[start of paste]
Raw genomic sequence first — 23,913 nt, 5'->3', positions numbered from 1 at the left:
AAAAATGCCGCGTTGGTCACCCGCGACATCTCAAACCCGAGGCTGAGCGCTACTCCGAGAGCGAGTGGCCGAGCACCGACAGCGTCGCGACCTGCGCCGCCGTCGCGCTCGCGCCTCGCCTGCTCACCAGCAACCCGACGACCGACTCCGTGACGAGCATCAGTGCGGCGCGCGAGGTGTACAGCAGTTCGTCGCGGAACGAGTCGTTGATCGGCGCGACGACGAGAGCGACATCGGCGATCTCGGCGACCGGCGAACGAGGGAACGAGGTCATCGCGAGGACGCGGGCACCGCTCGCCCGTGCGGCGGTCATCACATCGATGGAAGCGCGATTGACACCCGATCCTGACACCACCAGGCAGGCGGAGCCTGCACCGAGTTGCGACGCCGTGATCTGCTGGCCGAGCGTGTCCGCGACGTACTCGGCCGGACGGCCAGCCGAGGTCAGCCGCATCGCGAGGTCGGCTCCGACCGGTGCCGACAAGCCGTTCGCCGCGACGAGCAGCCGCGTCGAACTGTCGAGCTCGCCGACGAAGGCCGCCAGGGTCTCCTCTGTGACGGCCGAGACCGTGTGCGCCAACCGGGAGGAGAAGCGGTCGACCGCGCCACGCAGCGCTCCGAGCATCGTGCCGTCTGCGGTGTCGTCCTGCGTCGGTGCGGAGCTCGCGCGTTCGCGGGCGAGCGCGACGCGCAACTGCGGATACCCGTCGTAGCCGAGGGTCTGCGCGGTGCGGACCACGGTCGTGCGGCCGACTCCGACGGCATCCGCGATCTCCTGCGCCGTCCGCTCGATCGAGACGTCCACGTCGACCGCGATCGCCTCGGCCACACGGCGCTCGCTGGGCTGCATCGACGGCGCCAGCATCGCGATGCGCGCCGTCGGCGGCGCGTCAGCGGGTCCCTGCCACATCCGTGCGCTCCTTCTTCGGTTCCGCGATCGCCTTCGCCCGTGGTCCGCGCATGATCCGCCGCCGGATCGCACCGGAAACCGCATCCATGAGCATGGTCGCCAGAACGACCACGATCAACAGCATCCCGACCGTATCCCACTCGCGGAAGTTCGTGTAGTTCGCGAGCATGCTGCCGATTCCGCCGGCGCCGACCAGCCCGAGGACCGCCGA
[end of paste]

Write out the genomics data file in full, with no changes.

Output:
Raw genomic sequence first — 23,913 nt, 5'->3', positions numbered from 1 at the left:
AAAAATGCCGCGTTGGTCACCCGCGACATCTCAAACCCGAGGCTGAGCGCTACTCCGAGAGCGAGTGGCCGAGCACCGACAGCGTCGCGACCTGCGCCGCCGTCGCGCTCGCGCCTCGCCTGCTCACCAGCAACCCGACGACCGACTCCGTGACGAGCATCAGTGCGGCGCGCGAGGTGTACAGCAGTTCGTCGCGGAACGAGTCGTTGATCGGCGCGACGACGAGAGCGACATCGGCGATCTCGGCGACCGGCGAACGAGGGAACGAGGTCATCGCGAGGACGCGGGCACCGCTCGCCCGTGCGGCGGTCATCACATCGATGGAAGCGCGATTGACACCCGATCCTGACACCACCAGGCAGGCGGAGCCTGCACCGAGTTGCGACGCCGTGATCTGCTGGCCGAGCGTGTCCGCGACGTACTCGGCCGGACGGCCAGCCGAGGTCAGCCGCATCGCGAGGTCGGCTCCGACCGGTGCCGACAAGCCGTTCGCCGCGACGAGCAGCCGCGTCGAACTGTCGAGCTCGCCGACGAAGGCCGCCAGGGTCTCCTCTGTGACGGCCGAGACCGTGTGCGCCAACCGGGAGGAGAAGCGGTCGACCGCGCCACGCAGCGCTCCGAGCATCGTGCCGTCTGCGGTGTCGTCCTGCGTCGGTGCGGAGCTCGCGCGTTCGCGGGCGAGCGCGACGCGCAACTGCGGATACCCGTCGTAGCCGAGGGTCTGCGCGGTGCGGACCACGGTCGTGCGGCCGACTCCGACGGCATCCGCGATCTCCTGCGCCGTCCGCTCGATCGAGACGTCCACGTCGACCGCGATCGCCTCGGCCACACGGCGCTCGCTGGGCTGCATCGACGGCGCCAGCATCGCGATGCGCGCCGTCGGCGGCGCGTCAGCGGGTCCCTGCCACATCCGTGCGCTCCTTCTTCGGTTCCGCGATCGCCTTCGCCCGTGGTCCGCGCATGATCCGCCGCCGGATCGCACCGGAAACCGCATCCATGAGCATGGTCGCCAGAACGACCACGATCAACAGCATCCCGACCGTATCCCACTCGCGGAAGTTCGTGTAGTTCGCGAGCATGCTGCCGATTCCGCCGGCGCCGACCAGCCCGAGGACCGCCGA